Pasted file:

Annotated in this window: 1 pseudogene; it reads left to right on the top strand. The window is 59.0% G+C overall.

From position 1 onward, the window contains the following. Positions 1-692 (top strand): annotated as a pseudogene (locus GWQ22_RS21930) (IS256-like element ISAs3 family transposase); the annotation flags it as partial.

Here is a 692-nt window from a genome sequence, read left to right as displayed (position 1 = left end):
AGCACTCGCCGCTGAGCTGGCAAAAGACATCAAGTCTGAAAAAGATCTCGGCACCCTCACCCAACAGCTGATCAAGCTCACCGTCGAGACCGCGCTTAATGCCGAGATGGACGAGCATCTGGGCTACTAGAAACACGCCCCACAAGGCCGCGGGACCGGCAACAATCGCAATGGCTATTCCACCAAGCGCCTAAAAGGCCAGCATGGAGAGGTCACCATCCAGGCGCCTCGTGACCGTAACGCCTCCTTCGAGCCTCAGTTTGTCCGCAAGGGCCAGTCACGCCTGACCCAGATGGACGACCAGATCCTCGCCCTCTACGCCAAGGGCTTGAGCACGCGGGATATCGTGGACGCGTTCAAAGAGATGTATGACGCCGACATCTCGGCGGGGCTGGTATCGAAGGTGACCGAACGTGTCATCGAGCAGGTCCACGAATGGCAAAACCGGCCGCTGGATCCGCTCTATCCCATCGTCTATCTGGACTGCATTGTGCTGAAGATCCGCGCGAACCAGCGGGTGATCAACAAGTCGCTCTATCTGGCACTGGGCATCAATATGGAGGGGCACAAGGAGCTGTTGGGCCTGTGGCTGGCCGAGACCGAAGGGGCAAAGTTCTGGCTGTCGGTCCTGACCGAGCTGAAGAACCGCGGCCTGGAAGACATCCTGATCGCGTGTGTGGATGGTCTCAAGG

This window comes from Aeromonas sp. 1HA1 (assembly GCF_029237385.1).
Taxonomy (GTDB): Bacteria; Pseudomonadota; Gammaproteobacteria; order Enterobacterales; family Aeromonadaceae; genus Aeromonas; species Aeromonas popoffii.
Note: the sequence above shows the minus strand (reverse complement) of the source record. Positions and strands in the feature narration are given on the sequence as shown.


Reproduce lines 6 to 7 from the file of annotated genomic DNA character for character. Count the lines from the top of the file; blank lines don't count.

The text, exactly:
Taxonomy (GTDB): Bacteria; Pseudomonadota; Gammaproteobacteria; order Enterobacterales; family Aeromonadaceae; genus Aeromonas; species Aeromonas popoffii.
Note: the sequence above shows the minus strand (reverse complement) of the source record. Positions and strands in the feature narration are given on the sequence as shown.